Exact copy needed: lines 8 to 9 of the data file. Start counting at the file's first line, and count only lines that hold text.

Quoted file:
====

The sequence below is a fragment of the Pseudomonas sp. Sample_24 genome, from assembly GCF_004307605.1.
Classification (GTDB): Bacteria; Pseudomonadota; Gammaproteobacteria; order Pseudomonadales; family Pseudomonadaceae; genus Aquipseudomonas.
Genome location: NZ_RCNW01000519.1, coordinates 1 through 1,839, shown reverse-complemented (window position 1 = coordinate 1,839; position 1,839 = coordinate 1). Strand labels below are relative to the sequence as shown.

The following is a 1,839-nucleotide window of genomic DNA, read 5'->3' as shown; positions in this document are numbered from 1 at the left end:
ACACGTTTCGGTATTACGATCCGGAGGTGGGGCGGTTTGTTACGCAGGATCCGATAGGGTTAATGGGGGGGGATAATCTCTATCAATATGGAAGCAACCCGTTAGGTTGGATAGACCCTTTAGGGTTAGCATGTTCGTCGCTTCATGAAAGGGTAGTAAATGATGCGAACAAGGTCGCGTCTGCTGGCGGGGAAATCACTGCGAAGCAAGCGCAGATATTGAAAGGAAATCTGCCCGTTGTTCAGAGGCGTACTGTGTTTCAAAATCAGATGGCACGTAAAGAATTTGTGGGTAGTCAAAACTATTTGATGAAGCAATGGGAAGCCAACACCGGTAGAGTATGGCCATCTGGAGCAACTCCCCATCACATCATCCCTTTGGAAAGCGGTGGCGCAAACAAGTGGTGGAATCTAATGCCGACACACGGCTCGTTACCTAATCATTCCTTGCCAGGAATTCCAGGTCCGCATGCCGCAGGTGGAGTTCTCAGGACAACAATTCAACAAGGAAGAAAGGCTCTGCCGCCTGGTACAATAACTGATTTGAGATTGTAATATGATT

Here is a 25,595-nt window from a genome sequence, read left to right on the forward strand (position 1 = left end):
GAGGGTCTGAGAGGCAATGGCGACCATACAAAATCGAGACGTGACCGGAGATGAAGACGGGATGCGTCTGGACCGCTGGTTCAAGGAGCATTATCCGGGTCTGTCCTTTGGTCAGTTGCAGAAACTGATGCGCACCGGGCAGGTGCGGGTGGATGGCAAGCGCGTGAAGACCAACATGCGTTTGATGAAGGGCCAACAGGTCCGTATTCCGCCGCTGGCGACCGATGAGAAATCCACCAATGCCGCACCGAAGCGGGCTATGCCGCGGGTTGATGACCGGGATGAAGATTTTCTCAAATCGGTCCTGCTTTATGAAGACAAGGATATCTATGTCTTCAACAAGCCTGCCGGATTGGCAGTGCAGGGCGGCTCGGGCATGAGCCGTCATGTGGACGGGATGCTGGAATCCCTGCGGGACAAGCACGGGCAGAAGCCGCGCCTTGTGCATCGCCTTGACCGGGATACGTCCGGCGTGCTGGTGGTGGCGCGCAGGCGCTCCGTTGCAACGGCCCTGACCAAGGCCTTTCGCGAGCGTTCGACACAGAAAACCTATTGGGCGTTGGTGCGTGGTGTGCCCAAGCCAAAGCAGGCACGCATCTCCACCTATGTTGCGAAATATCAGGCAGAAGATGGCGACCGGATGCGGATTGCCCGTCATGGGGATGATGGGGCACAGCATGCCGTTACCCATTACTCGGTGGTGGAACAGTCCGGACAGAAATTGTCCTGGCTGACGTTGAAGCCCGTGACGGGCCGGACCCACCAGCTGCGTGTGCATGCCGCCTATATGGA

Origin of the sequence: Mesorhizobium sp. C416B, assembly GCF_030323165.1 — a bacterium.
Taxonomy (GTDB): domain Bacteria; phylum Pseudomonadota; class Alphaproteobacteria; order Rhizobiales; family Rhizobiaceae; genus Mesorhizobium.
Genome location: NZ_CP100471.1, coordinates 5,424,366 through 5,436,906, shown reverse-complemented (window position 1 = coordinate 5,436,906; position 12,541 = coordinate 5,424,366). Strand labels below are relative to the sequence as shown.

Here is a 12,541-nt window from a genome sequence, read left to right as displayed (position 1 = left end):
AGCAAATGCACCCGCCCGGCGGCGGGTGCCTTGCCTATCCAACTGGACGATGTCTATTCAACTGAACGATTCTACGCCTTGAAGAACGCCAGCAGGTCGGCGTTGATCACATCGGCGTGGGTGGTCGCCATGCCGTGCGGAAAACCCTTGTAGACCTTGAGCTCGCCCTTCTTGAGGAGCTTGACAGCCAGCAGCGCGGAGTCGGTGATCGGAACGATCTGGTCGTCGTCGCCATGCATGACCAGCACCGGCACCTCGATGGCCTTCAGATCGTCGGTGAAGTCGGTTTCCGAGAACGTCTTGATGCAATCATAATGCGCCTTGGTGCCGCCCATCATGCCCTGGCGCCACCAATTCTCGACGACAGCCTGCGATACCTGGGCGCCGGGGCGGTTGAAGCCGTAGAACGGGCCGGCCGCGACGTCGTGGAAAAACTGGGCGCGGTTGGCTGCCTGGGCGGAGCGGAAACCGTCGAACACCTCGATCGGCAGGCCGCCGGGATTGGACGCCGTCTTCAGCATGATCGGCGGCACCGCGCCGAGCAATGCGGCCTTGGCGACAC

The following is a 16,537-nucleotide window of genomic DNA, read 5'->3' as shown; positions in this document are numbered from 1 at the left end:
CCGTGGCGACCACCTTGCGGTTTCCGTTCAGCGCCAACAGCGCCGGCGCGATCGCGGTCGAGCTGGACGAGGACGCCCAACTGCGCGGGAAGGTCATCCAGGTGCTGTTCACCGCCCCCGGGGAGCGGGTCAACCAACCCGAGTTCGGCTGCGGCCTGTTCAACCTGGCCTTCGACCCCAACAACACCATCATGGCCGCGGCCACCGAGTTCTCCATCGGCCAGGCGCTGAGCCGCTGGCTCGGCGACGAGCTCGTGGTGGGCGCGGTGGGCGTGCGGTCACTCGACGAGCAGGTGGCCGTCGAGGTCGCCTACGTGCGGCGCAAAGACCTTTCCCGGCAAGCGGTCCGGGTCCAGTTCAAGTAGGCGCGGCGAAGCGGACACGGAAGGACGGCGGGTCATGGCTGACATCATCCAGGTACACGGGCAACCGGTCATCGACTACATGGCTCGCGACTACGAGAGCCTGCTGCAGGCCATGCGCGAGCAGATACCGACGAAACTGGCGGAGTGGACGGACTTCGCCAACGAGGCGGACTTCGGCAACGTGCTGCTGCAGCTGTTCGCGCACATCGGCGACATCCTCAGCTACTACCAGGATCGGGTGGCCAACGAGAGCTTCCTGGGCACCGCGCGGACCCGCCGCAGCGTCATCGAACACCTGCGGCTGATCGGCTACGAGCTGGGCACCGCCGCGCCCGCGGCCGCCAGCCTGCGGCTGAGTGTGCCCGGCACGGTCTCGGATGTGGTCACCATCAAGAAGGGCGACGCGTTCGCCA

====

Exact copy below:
Origin of the sequence: Mesorhizobium sp. C416B, assembly GCF_030323165.1 — a bacterium.
Taxonomy (GTDB): domain Bacteria; phylum Pseudomonadota; class Alphaproteobacteria; order Rhizobiales; family Rhizobiaceae; genus Mesorhizobium.